One of the most important aspects of being a boss lady is encouraging those younger than you. Even if you can’t commit to mentoring a few hours a week to help improve a girl’s life, you can still make a positive impact. One easy way to lift up girls without even leaving your couch is by sharing their achievements on social media. After all, girls everywhere are doing some pretty amazing stuff, like the teen girls who created a special straw that detects date-rape drugs and helps prevent sexual assaults, or the Los Angeles Dodgers’ ball girl who recently saved a fan from getting a foul ball to the face by employing her quick-as-a-flash ball-catching reflexes. Atta girl!
WOMEN IN NUMBERS: 1912
If you were a Girl Scout growing up, you won’t be surprised by this date. 1912: That’s the year Juliette Gordon Low founded the Girl Scouts of the USA in Savannah, Georgia. A strong believer in the potential of all girls and the importance of mentorship, Juliette set out to change the world for girls. By breaking down boundaries to ensure all girls had a place to grow and develop their leadership skills, she created a global movement that now includes 1.8 million girl members in more than 92 countries. Let’s raise a Thin Mint to Juliette for establishing the world’s most powerful girls’ empowerment organization!
WOMAN TO WATCH: Sylvia Acevedo, CEO of Girl Scouts of the USA
We at On The Dot love the Girl Scouts! There’s simply no other organization that has spent more than a century steadfastly working to develop the next generations of female leaders and empowering girls to become women of courage, confidence and character. From astronauts to public servants, businesswomen and even Hollywood hotshots and star athletes, there are nearly 60 million women in the U.S. today who benefited from the principles they learned as Girl Scouts.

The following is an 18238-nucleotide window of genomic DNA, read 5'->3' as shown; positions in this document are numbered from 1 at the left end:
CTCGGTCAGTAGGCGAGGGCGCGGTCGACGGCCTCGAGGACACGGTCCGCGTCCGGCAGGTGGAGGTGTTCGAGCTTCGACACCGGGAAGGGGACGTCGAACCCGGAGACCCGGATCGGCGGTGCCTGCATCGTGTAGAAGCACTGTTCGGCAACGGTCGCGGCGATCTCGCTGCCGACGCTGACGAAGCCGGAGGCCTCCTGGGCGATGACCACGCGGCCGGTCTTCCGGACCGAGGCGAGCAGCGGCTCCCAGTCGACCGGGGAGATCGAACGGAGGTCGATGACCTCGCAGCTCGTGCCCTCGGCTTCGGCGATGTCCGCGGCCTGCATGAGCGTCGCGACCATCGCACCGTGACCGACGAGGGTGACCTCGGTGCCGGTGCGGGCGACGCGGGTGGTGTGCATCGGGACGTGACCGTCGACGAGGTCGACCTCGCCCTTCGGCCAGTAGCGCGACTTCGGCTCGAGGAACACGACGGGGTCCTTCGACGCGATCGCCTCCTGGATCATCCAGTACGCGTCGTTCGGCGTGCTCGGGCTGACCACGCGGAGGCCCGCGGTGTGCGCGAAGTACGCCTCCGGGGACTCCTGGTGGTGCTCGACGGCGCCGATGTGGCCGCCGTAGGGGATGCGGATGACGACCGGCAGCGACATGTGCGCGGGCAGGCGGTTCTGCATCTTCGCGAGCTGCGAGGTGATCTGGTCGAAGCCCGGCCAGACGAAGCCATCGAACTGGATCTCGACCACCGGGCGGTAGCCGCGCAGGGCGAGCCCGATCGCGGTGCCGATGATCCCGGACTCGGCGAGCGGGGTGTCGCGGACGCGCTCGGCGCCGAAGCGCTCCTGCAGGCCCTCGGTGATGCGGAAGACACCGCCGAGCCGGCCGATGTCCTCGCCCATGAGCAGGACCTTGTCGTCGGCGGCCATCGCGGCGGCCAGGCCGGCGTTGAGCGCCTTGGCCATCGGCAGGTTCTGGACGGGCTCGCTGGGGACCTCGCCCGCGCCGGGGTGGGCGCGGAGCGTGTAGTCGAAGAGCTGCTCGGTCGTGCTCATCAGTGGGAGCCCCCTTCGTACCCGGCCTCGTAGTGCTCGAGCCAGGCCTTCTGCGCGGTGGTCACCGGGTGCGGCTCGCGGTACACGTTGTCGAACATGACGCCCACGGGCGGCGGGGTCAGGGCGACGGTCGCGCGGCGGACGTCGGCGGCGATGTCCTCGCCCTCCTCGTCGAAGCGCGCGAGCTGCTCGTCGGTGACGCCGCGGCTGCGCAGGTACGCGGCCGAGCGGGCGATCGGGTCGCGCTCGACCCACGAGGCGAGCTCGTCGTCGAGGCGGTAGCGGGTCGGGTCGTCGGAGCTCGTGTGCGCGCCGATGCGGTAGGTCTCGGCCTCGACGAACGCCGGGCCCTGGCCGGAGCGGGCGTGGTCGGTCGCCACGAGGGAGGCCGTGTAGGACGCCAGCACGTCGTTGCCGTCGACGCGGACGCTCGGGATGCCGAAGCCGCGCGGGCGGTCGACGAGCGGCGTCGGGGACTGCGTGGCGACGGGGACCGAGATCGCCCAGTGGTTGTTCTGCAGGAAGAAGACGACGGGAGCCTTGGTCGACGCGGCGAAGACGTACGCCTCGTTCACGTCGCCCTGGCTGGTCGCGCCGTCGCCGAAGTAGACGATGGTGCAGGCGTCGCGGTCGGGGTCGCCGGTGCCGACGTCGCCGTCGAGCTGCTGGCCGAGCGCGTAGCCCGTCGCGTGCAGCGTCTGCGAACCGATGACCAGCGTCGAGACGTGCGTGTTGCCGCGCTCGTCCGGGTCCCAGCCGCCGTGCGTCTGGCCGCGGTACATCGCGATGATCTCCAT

As you can imagine, leading such a first-rate organization is no easy feat, but today’s Woman to Watch is resolutely rising to the challenge. As the newly named CEO of the Girl Scouts of America, Sylvia Acevedo, a lifelong Girl Scout, is an enduring champion of girls’ and women’s causes, and is committed to helping girls cultivate the skills they need to excel in life.
As a longtime champion for underserved communities, Sylvia is working to make the Girl Scouts more progressive than ever by advocating for Hispanic, Asian and other minority populations. And she certainly has the chops to do it. Sylvia has served as the presidential commissioner on the White House Initiative for Educational Excellence for Hispanics for more than six years, representing Latino subgroups and regions to help this population achieve greater access to education, business and philanthropy opportunities.
Sylvia’s dedication to lifting such populations perfectly befits the Girl Scouts. From its beginning, the Girl Scouts identified inclusiveness as a key part of its mission, an attribute that has helped it achieve staying power. In fact, when Juliette Gordon Low started the nonprofit, she invited Jewish girls to participate, girls who had been shunned from other social clubs.
But that’s not all Sylvia brings to the table. With degrees in engineering from New Mexico State University and Stanford University, and a background that includes working for NASA’s Jet Propulsion Laboratories, IBM and Dell, this rocket scientist and advocate of STEM education for young women is helping the Girl Scouts expand external support of STEM activities—an important component of the organization’s programming.
Sylvia has definitely found her calling at an organization determined to inspire young female go-getters. Further encouraging Girl Scouts to reach for the stars, she often discusses her special CEO badge, which features a rocket with the initials CEO blasting through the universe, noting that it signifies that girls can achieve their dreams—just like she did—thanks to the Girl Scouts. As Sylvia says, “Dreams do come true!”
QUITE THE QUOTE
Sylvia Acevedo exemplifies this quote from Girl Scouts Founder Juliette Gordon Low. She said:
“Scouting rises within you and inspires you to put forth your best.”
This is Melinda Garvey signing off until next time. Remember, ladies, empowered women empower other women. Share On the Dot so more women can have a voice. Thanks for getting ready with us.